Protriptyline Side Effects
Some side effects of protriptyline may not be reported. Always consult your doctor or healthcare specialist for medical advice. You may also report side effects to the FDA.
For the Consumer
Applies to protriptyline: oral tablet
Get emergency medical help if you have any of these signs of an allergic reaction while taking protriptyline: hives; difficult breathing; swelling of your face, lips, tongue, or throat.
Report any new or worsening symptoms to your doctor, such as: mood or behavior changes, anxiety, panic attacks, trouble sleeping, or if you feel impulsive, irritable, agitated, hostile, aggressive, restless, hyperactive (mentally or physically), more depressed, or have thoughts about suicide or hurting yourself.
Call your doctor at once if you have:
a feeling that you might pass out;
new or worsening chest pain, pounding heartbeats or fluttering in your chest;
sudden numbness or weakness, problems with vision, speech, or balance;
easy bruising, unusual bleeding (nose, mouth, vagina, or rectum), purple or red pinpoint spots under your skin;
confusion, hallucinations, unusual thoughts or behavior;
restless muscle movements in your eyes, tongue, jaw, or neck;
painful or difficult urination;
seizure (convulsions); or
jaundice (yellowing of the skin or eyes).
Common side effects may include:
tingly feeling, weakness, lack of coordination;
nausea, vomiting, loss of appetite, constipation, diarrhea;
dry mouth, blurred vision, ringing in your ears;
breast swelling (in men or women); or
decreased sex drive, impotence, or difficulty having an orgasm.
Side effects other than those listed here may also occur. Talk to your doctor about any side effect that seems unusual or that is especially bothersome.
For Healthcare Professionals
Applies to protriptyline: oral tablet
Some of the adverse reactions listed below may not have been reported with protriptyline. However, these adverse effects have been reported with other tricyclic antidepressants which are pharmacologically similar to protriptyline.
Cardiovascular side effects include myocardial infarction, stroke, heart block, arrhythmias, hypotension (particularly orthostatic hypotension), hypertension, tachycardia, and palpitation.
Psychiatric side effects include confusional states (particularly in the elderly) with hallucinations, disorientation, delusions, anxiety, restlessness, agitation, hypomania, exacerbation of psychosis, insomnia, panic, and nightmares.
Nervous system side effects include seizures, incoordination, ataxia, tremors, peripheral neuropathy, numbness, tingling and paresthesias of extremities, sleep abnormalities, extrapyramidal symptoms, drowsiness, dizziness, weakness and fatigue, headache, syndrome of inappropriate antidiuretic hormone secretion, tinnitus, and alteration in EEG patterns.
Nearly all selective serotonin reuptake inhibitors, mixed serotonin/norepinephrine reuptake inhibitors, and tricyclic antidepressants cause sleep abnormalities to some extent. These antidepressants have marked dose-dependent effects on rapid eye movement (REM) sleep, causing reductions in the overall amount of REM sleep over the night and delays the first entry into REM sleep (increased REM sleep onset latency (ROL)), both in healthy subjects and depressed patients. The antidepressants that increase serotonin function appear to have the greatest effect on REM sleep. The reduction in REM sleep is greatest early in treatment, but gradually returns towards baseline during long-term therapy; however, ROL remains long. Following discontinuation of therapy the amount of REM sleep tends to rebound. Some of these drugs (i.e., bupropion, mirtazapine, nefazodone, trazodone, trimipramine) appear to have a modest or minimal effect on REM sleep.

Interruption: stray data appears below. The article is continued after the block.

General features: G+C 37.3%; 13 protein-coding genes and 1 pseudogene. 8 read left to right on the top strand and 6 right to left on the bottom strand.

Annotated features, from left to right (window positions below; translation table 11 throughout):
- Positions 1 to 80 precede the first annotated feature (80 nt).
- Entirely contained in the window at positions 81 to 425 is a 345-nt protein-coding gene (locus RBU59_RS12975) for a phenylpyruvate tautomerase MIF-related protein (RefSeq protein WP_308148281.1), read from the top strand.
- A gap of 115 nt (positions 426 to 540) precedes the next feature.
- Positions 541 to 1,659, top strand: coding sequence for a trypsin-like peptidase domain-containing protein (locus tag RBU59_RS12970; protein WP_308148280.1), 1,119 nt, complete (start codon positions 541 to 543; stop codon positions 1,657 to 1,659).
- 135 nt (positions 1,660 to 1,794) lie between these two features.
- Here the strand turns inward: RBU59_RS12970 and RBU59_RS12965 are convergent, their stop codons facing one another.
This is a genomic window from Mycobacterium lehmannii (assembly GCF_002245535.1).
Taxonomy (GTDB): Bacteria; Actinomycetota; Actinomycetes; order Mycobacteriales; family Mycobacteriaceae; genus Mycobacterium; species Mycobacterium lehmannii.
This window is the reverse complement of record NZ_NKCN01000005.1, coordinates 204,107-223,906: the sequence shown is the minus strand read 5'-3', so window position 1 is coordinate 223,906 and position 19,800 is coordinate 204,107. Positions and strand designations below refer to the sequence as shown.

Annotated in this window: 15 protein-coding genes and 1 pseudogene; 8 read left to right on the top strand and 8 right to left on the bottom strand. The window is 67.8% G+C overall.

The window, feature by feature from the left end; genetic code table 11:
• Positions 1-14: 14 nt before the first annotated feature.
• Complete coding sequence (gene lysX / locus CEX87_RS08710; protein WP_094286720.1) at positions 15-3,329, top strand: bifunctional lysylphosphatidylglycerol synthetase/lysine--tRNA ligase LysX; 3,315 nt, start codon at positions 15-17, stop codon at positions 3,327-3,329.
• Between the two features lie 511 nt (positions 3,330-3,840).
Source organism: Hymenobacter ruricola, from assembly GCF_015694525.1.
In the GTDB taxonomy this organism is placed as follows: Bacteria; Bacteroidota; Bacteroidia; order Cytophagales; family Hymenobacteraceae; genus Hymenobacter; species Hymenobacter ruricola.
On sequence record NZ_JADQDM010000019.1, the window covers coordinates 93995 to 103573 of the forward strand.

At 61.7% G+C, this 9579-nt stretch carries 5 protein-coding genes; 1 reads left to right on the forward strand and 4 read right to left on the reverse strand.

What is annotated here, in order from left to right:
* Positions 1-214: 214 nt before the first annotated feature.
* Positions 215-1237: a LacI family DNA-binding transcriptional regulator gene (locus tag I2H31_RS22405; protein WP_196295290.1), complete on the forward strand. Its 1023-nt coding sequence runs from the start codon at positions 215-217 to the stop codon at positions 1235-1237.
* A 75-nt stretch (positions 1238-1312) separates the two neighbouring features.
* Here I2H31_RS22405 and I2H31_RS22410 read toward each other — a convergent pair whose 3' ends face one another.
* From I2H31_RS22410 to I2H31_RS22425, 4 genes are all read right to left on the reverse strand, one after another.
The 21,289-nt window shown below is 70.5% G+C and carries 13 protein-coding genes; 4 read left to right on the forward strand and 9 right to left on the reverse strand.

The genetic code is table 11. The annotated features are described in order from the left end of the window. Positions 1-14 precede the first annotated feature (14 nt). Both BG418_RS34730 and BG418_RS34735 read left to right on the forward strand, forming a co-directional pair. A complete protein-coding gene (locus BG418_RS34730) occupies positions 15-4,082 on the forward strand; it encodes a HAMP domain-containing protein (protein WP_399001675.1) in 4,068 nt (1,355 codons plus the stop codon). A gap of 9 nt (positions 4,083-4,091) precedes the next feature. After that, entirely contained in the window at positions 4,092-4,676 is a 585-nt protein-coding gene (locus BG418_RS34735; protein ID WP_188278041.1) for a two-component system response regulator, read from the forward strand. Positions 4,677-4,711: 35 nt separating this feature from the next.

Anticholinergic side effects include paralytic ileus, hyperpyrexia, urinary retention, delayed micturition, dilation of the urinary tract, constipation, blurred vision, disturbance of accommodation, increased intraocular pressure, mydriasis, dry mouth, and rarely associated sublingual adenitis.
Dermatologic side effects include petechiae, skin rash, urticaria, itching, alopecia, flushing, and photosensitization.
Hematologic side effects include agranulocytosis, bone marrow depression, leukopenia, thrombocytopenia, purpura, and eosinophilia.
Gastrointestinal side effects include nausea and vomiting, anorexia, epigastric distress, diarrhea, peculiar taste, stomatitis, abdominal cramps, and black tongue.
Endocrine side effects include impotence, increased or decreased libido, gynecomastia in the male, breast enlargement and galactorrhea in the female, testicular swelling, and elevation or depression of blood sugar levels.
Hepatic side effects include jaundice and altered liver function.
Other side effects include parotid swelling, perspiration, tinnitus, and weight gain or loss.
Genitourinary side effects include urinary frequency, and nocturia.
After prolonged therapy, abrupt cessation of protriptyline may lead to nausea, headache, and malaise.
More protriptyline resources
- protriptyline Concise Consumer Information (Cerner Multum)
- protriptyline MedFacts Consumer Leaflet (Wolters Kluwer)
- protriptyline Advanced Consumer (Micromedex) - Includes Dosage Information
- Protriptyline Prescribing Information (FDA)
- Protriptyline Hydrochloride Monograph (AHFS DI)
- Vivactil Prescribing Information (FDA)
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